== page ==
BINARLY efiXplorer team


The BINARLY efiXplorer team has discovered an SMM callout vulnerability on a Gigabyte device allowing a potential attacker to hijack execution flow of code running in the System Management Mode. Exploitation of this issue could lead to escalation of privileges to SMM.

Vulnerability Information

  • BINARLY internal vulnerability identifier: BRLY-2022-044
  • AMD PSIRT has assigned CVE identifier: CVE-2023-20558
  • CVSS v3.1 7.5 High AV:L/AC:H/PR:H/UI:N/S:C/C:H/I:H/A:H

Affected Gigabyte firmware with confirmed impact by BINARLY team

Device/Firmware File Name SHA256 (File PE32 section) File GUID
GB-BER5-5500 (MRZL5MB-00_F11_BIOS) AmdCpmOemSmm 20e8a96c159f261a6afe17c3bcd159789a9829af8401890f1cb57863371fce17 b9b0f38d-1f27-4f46-9f44-42d694729882
GB-BER5H-5600 (MRZC5MB-00_F11_BIOS) AmdCpmOemSmm 20e8a96c159f261a6afe17c3bcd159789a9829af8401890f1cb57863371fce17 b9b0f38d-1f27-4f46-9f44-42d694729882

Potential impact

An attacker can exploit this vulnerability to elevate privileges from ring 0 to ring -2, resulting in the execution of arbitrary code in System Management Mode - an environment more privileged than operating system (OS) and completely isolated from it. Running arbitrary code in SMM additionally bypasses SMM-based SPI flash protections against modifications. This can help an attacker to install a firmware backdoor/implant into the BIOS. Such malicious firmware code in the BIOS could persist across operating system re-installs. Additionally, this vulnerability could potentially be used by threat actors to bypass security mechanisms provided by the UEFI firmware (for example, Secure Boot and some types of memory isolation for hypervisors).

Vulnerability description

The vulnerability exists in the SX and PowerButton SMI handlers located at offsets 0x1618 and 0x16C4.

The handlers is registered as follows:

gSmst->SmmLocateProtocol(&EFI_SMM_SX_DISPATCH2_PROTOCOL_GUID, 0i64, &EfiSmmSxDispatch2Protocol);
gSmst->SmmLocateProtocol(&EFI_SMM_POWER_BUTTON_DISPATCH2_PROTOCOL_GUID, 0i64, &EfiSmmPowerButtonDispatch2Protocol);
RegisterContext.Phase = SxEntry;
RegisterContext.Type = SxS3;
EfiSmmSxDispatch2Protocol->Register(EfiSmmSxDispatch2Protocol, SxSmiHandler, &RegisterContext, &DispatchHandle);
RegisterContext.Phase = SxEntry;
RegisterContext.Type = SxS4;
RegisterContext.Phase = SxEntry;
RegisterContext.Type = SxS5;
PbRegisterContext.Phase = PowerButtonExit;

SxSmiHandler and SxAndPowerButtonSmiHandler callbacks contains many function calls from the interface, which has been located as follows:

// AMD_CPM_TABLE_SMM_PROTOCOL_GUID = af6efacf-7a13-45a3-b1a5-aafc061c4b79
result = gBS->LocateProtocol(&AMD_CPM_TABLE_SMM_PROTOCOL_GUID, 0, &gAmdCpmTableSmmProtocol);

Let's look at all the problem areas (marked with "callout" comment) using the SxSmiHandler function as an example:

(*(gAmdCpmTableSmmProtocol + 90))(gAmdCpmTableSmmProtocol, 0x218, 0); // callout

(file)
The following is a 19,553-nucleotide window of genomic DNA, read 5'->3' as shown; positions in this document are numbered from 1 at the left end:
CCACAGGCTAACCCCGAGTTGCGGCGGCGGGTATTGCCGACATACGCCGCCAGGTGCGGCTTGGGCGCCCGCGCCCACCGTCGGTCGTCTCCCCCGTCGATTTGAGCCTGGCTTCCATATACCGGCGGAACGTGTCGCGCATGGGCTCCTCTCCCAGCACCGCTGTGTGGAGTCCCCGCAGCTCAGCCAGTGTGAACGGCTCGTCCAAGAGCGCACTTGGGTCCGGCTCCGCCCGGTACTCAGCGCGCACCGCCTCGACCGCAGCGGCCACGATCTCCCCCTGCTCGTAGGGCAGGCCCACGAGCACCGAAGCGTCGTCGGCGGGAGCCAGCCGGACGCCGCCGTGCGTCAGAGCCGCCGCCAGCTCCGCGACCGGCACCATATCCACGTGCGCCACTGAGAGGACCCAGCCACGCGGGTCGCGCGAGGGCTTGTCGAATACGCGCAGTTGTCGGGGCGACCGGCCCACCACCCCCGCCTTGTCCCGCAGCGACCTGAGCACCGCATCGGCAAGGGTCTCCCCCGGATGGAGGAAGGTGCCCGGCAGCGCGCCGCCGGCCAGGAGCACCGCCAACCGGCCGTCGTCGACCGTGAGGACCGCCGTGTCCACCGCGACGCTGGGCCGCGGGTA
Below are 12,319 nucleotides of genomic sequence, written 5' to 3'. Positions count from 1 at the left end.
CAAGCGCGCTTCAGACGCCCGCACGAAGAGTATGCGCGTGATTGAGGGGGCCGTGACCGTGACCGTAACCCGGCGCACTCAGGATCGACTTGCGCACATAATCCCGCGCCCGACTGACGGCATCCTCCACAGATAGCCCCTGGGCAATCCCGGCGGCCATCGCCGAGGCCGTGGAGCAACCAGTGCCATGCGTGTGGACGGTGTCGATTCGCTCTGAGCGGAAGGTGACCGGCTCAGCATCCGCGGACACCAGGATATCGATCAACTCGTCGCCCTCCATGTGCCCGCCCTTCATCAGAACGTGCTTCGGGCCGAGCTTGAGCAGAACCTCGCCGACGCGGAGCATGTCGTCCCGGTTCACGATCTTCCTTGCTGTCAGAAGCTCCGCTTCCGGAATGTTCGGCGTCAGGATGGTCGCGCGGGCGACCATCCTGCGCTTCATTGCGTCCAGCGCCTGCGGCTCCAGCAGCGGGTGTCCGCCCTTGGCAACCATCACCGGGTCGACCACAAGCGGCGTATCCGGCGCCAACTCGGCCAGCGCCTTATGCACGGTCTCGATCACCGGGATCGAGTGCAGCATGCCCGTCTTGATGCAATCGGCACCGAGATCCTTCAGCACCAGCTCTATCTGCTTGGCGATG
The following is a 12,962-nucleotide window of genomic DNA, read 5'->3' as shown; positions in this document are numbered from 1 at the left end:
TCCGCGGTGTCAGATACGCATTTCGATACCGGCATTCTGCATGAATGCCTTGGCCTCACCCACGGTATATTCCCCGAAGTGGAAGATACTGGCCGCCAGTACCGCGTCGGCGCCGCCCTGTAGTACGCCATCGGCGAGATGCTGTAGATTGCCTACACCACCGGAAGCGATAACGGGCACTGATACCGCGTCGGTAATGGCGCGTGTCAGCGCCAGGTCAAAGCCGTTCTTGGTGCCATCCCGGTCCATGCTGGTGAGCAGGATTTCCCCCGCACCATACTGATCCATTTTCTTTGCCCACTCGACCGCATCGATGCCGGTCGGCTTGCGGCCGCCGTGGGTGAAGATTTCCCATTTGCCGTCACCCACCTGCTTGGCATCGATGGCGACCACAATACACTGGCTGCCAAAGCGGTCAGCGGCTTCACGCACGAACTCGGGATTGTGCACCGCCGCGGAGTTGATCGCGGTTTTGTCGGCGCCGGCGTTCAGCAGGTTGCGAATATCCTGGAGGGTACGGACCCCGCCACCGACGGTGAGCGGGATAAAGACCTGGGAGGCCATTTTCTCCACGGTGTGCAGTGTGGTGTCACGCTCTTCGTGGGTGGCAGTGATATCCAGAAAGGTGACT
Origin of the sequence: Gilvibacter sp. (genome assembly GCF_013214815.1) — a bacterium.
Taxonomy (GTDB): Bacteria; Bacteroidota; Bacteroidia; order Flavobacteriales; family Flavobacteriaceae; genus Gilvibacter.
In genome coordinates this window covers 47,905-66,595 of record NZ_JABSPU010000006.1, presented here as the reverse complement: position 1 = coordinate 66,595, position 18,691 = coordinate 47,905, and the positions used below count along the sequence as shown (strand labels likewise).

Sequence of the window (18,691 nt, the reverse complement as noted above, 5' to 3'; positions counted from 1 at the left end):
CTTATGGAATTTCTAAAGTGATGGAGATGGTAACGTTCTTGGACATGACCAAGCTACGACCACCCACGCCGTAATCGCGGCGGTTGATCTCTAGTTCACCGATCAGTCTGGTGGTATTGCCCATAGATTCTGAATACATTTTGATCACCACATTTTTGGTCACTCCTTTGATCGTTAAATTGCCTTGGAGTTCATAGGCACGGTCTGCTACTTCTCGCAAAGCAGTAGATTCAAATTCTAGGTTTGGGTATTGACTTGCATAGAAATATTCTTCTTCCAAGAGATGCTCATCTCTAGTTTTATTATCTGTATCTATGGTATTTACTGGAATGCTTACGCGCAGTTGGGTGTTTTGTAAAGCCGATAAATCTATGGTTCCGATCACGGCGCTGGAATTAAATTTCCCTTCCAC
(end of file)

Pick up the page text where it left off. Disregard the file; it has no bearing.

(*(gAmdCpmTableSmmProtocol + 90))(gAmdCpmTableSmmProtocol, 0x21F, 0); // callout
res = (*(gAmdCpmTableSmmProtocol + 11))(0xFED8156C); // callout
(*(gAmdCpmTableSmmProtocol + 15))(0xFED8156C, res & 0xFFBFFFFF); // callout
result = gSmst->SmmLocateProtocol(&EFI_SMM_VARIABLE_PROTOCOL_GUID, 0, &EfiSmmVariableProtocol);
if ( result >= 0 )
  DataSize = 136;
  result = EfiSmmVariableProtocol->SmmGetVariable(L"AMD_PBS_SETUP", &gGuid, 0, &DataSize, Data);
  Status = result;
  if ( result >= 0 )
    if ( Data[54] == 1 )
      res = (*(gAmdCpmTableSmmProtocol + 11))(0xFED803E4); // callout
      // in case of SxAndPowerButtonSmiHandler last argument is different: res & 0xFFFFFFFC
      (*(gAmdCpmTableSmmProtocol + 15))(0xFED803E4, res & 0xFFFFFFFC | 1); // callout
    return Status;

The AMD_CPM_TABLE_SMM_PROTOCOL_GUID (af6efacf-7a13-45a3-b1a5-aafc061c4b79) protocol installation routine shown below (code from AmdCpmInitSmm module):

EfiSmmBase2Protocol->InSmm(EfiSmmBase2Protocol, &InSmram);
if ( !InSmram )
  return res;
Status = gSmst->SmmAllocatePool(EfiRuntimeServicesData, 0x410, &Buffer);
if ( Status >= 0 )
  Status = gBS->LocateProtocol(&AMD_CPM_TABLE_PROTOCOL_GUID, 0, &Interface);
  if ( Status >= 0 )
    *Buffer = *Interface;
    *(Buffer + 1) = *(Interface + 1);
    InterfaceBuffer = Buffer;
    *(Buffer + 0x71) = sub_13A0;
    InterfaceBuffer[0x72] = &loc_13A8;
    InterfaceBuffer[0x78] = sub_14E4;
    InterfaceBuffer[0x79] = sub_14B4;
    Handle[0] = 0;
    return gBS->InstallProtocolInterface(Handle, &AMD_CPM_TABLE_SMM_PROTOCOL_GUID, EFI_NATIVE_INTERFACE, Buffer);

As we can see, the interface address (located with gBS->LocateProtocol()) is located inside SMRAM (since Buffer allocated with gSmst->SmmAllocatePool() function), but installed with gBS->InstallProtocolInterface() service.

The vulnerability cannot be exploited from the operating system. But an attacker capable of executing code in DXE could control af6efacf-7a13-45a3-b1a5-aafc061c4b79 protocol interface address.

In order to safely use the functions from this protocol interface within the SMI handler, this protocol must be installed with EFI_SMM_SYSTEM_TABLE2::SmmInstallProtocolInterface() and located with EFI_SMM_SYSTEM_TABLE2::SmmLocateProtocol().

Disclosure timeline

This vulnerability is subject to a 90 day disclosure deadline. After 90 days elapsed or a patch has been made broadly available (whichever is earlier), the vulnerability report will be made publicly available.

Disclosure Activity Date (YYYY-MM-dd)
AMD PSIRT is notified 2022-12-22
AMD PSIRT confirmed reported issue 2023-01-13
AMD PSIRT assigned CVE number 2023-01-24
AMD public disclosure date 2023-03-24
BINARLY public disclosure date 2023-04-03


BINARLY efiXplorer team